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Wednesday, March 16, 2005

'Provo is just like Khan Yunis.'

James Bennet's fascinating New York Times Magazine account of Palestinian politics and life after Arafat, "The Interregnum," includes an unexpected tidbit about my hometown:

In Gaza City, I met another woman from Khan Yunis, Rana El Farra. Wearing winter coats, we spoke in the family's apartment, its windows open despite the day's chill. Open windows are less likely to shatter from sudden shifts in air pressure; the apartment is across the street from a Palestinian security headquarters, a frequent Israeli bombing target.

On one table stood two dozen containers of cobalt-blue mouthwash. El Farra asks Gazans to gargle it, then return it to her to provide DNA samples, which she isolates in a gel. A molecular biologist, El Farra is archiving Gaza's DNA in hopes of curing diseases like the diabetes that contributed to her beloved father's death, as well as of comparing the oral histories of Gaza's clans with their DNA footprints. "I prepare the samples here, and then DHL them to the States,'' she said in her idiomatic English. She sends them to Utah for sequencing at Brigham Young University, where she got her master's. She loved Utah, feeling at home with its conservative values, its big families. "Provo is just like Khan Yunis," she explained. "Only it's cleaner." A lively woman with a musical laugh, the married mother of a 3-year-old girl, El Farra teaches cell biology at Al Azhar University. She adores "Friends" — she identifies with Monica — and she recently finished Hillary Rodham Clinton's memoir.

El Farra and people like her are the real political face of Hamas. About three years ago, a year into this uprising, El Farra became more religious. She began covering her hair. "Islam is the best pole you can hold onto when things get really tough," she said.

A Hamas connection to Utah County? It's a small world after all.

Copyright © 2005 by Philocrites | Posted 16 March 2005 at 8:19 AM

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2 comments:

Michelle:

March 17, 2005 04:43 AM | Permalink for this comment

I found that piece by James Bennet to be a frustrating one, though with certain tidbits here and there that were sort of insightful. Aside from the snippet you posted (in which a lot of interesting comments/comparisons could be made), it felt like it reinforced stereotypes about Palestinians being violent, as well as old Orientalist ideas of Arabs being "emotional" as opposed to "rational" Europeans. What I found particularly confusing and disturbing was the way it almost comes across as just short of hagiography in regards to Mahmoud Abbas, a man who lives in a two million dollar mansion in Gaza, one of the poorest and most congested places on the planet. However, his comment about Palestinian exhaustion being Abbas' greatest political ally at the moment is true, as a recent poll reported in the Independent yesterday shows. I also thought the quote from one guy who said that he was not defeated, just weak was spot on.

Oh, and I'm like Rana El Farra: I'm a lot like Monica on "Friends" too -- sans the waif-like figure. ;)

Rana El Farra:

April 2, 2005 03:23 PM | Permalink for this comment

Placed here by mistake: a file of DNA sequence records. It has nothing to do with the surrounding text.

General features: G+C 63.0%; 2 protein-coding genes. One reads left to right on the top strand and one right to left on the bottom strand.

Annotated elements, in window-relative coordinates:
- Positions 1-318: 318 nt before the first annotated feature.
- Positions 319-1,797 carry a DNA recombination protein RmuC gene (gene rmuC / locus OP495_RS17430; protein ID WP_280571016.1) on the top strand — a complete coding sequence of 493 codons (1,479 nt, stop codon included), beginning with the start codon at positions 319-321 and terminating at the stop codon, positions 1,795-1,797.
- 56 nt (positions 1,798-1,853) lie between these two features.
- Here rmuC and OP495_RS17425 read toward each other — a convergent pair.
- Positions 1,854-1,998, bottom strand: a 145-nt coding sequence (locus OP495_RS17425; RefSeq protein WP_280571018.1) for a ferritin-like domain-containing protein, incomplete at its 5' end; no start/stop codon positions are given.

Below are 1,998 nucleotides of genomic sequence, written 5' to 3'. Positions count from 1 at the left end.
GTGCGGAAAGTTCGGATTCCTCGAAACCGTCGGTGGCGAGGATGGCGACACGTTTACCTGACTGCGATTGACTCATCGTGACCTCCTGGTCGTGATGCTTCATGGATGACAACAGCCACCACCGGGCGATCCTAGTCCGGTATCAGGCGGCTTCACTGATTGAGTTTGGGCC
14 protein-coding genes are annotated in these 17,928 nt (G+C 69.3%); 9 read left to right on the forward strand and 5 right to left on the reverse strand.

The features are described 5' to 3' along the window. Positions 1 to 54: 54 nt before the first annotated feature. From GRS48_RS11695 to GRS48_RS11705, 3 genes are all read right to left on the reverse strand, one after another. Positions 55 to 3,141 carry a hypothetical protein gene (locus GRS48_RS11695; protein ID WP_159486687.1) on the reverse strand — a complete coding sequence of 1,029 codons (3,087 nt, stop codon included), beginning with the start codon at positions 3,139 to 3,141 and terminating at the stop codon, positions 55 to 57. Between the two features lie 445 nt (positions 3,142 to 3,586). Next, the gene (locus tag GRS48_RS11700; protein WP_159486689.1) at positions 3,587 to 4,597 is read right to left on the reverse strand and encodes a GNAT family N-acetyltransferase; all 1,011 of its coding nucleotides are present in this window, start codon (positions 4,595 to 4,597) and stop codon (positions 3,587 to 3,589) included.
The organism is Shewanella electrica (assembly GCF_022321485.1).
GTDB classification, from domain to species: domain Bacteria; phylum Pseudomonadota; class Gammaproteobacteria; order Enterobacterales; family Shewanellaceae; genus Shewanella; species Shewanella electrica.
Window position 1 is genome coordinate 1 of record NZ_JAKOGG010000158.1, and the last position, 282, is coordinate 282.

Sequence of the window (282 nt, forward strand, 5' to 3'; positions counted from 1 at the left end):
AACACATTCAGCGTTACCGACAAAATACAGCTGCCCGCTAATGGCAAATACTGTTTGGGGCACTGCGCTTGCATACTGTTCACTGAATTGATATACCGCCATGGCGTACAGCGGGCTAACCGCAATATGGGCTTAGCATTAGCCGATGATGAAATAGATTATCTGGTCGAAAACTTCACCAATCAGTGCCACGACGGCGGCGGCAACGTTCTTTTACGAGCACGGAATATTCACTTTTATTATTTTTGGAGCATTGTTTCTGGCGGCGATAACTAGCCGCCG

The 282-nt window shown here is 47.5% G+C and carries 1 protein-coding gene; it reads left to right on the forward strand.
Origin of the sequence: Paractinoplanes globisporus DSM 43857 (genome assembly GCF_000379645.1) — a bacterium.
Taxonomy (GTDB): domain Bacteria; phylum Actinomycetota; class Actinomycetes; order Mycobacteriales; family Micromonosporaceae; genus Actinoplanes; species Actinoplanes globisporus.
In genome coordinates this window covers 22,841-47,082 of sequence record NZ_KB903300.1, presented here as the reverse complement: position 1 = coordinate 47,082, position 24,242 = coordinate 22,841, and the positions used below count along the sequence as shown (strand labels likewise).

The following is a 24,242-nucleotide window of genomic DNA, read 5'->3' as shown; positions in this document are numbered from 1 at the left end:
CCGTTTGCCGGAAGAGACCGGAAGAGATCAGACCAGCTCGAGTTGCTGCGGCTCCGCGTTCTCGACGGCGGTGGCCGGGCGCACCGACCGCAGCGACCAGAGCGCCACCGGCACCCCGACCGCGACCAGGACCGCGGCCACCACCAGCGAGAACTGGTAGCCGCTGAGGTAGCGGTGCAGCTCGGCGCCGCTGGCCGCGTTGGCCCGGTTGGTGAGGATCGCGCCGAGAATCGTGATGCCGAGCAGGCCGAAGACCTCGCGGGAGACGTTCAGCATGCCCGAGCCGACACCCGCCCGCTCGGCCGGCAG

With much eagerness, I waited for the March 13th, 2005 issue of the New York Times Magazine. I was interviewed by James Bennet the magazine whom I invited to my parent’s house. Yet I was very disappointed at what I saw for the following reasons:

First, describing me as “the real political face of Hamas’ has raised so many concerns and has seriously jeopardized my research and work relations. I seriously object to such a description just because I might vote for them in the upcoming elections or because I happen to just cover my hair. I am not a member of Hamas or any other political organization. Like citizens everywhere, I will make my choices in the elections according to what I believe is in the best interest of my community.

Second, it is clear that the reporter lacks a true understanding of the situation that made him put words into my mouth that I did not say and made implications that do not apply to my situation. I am a very open minded Palestinian woman that hopes for peace and believes in our right to fight the occupation by legitimate methods of resistance that does not include the targeting of civilians or suicide bombings.

Third, I was very clear that Hamas as a political party and municipal service provider might be successful based on the work they have done in Gaza. Yet I am very supportive of the role of Fatah (Prime Minister Mahmoud Abbas political party) to carry out the negotiations towards peace with the Israelis.

Fourth, during the interview, I mentioned the strong relations that I have with Israeli professors whom I cooperate with on health and science issues. This part was totally absent from the article. Including my comments brought out would have stressed the fact that coexistence is phenomenon that I believe in and actively practice on a regular basis.

Finally, I would like to make it clear that I object to presenting my picture to the world this way through your magazine. I trusted you and apparently you did not deserve this trust since you were more intent on publishing your perspective than accurately reflecting my point of view. I respectfully request that you publish my objection letter in your magazine.

Regards
Rana F. El Farra




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